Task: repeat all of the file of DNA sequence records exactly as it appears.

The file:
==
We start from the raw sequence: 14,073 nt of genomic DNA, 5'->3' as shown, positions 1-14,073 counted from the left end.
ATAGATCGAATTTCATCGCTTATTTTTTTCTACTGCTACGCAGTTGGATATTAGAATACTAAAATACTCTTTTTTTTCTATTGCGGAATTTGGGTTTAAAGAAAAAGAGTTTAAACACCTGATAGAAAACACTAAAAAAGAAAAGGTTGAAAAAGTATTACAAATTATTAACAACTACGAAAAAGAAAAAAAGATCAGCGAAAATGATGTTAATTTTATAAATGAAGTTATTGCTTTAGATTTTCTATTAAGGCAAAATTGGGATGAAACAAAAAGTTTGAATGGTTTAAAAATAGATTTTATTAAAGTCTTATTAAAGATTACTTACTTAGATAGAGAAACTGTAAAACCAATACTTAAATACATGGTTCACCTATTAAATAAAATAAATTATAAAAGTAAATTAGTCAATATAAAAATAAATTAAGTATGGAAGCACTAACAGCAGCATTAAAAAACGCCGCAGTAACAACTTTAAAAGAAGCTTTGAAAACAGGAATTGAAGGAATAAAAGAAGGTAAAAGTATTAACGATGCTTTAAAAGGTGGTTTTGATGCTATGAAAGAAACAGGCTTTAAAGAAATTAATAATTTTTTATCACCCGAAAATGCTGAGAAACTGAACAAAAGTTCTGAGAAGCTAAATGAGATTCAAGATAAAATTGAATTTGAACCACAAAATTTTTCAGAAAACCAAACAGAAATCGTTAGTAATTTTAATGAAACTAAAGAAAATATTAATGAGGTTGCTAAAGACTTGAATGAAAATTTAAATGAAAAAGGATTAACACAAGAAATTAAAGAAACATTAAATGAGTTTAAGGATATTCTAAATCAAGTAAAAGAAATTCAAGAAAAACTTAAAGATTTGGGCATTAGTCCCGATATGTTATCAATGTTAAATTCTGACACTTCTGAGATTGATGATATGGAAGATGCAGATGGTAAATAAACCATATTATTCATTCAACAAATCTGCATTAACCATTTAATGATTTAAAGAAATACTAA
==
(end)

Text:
We start from the raw sequence: 14,073 nt of genomic DNA, 5'->3' as shown, positions 1-14,073 counted from the left end.
ATAGATCGAATTTCATCGCTTATTTTTTTCTACTGCTACGCAGTTGGATATTAGAATACTAAAATACTCTTTTTTTTCTATTGCGGAATTTGGGTTTAAAGAAAAAGAGTTTAAACACCTGATAGAAAACACTAAAAAAGAAAAGGTTGAAAAAGTATTACAAATTATTAACAACTACGAAAAAGAAAAAAAGATCAGCGAAAATGATGTTAATTTTATAAATGAAGTTATTGCTTTAGATTTTCTATTAAGGCAAAATTGGGATGAAACAAAAAGTTTGAATGGTTTAAAAATAGATTTTATTAAAGTCTTATTAAAGATTACTTACTTAGATAGAGAAACTGTAAAACCAATACTTAAATACATGGTTCACCTATTAAATAAAATAAATTATAAAAGTAAATTAGTCAATATAAAAATAAATTAAGTATGGAAGCACTAACAGCAGCATTAAAAAACGCCGCAGTAACAACTTTAAAAGAAGCTTTGAAAACAGGAATTGAAGGAATAAAAGAAGGTAAAAGTATTAACGATGCTTTAAAAGGTGGTTTTGATGCTATGAAAGAAACAGGCTTTAAAGAAATTAATAATTTTTTATCACCCGAAAATGCTGAGAAACTGAACAAAAGTTCTGAGAAGCTAAATGAGATTCAAGATAAAATTGAATTTGAACCACAAAATTTTTCAGAAAACCAAACAGAAATCGTTAGTAATTTTAATGAAACTAAAGAAAATATTAATGAGGTTGCTAAAGACTTGAATGAAAATTTAAATGAAAAAGGATTAACACAAGAAATTAAAGAAACATTAAATGAGTTTAAGGATATTCTAAATCAAGTAAAAGAAATTCAAGAAAAACTTAAAGATTTGGGCATTAGTCCCGATATGTTATCAATGTTAAATTCTGACACTTCTGAGATTGATGATATGGAAGATGCAGATGGTAAATAAACCATATTATTCATTCAACAAATCTGCATTAACCATTTAATGATTTAAAGAAATACTAA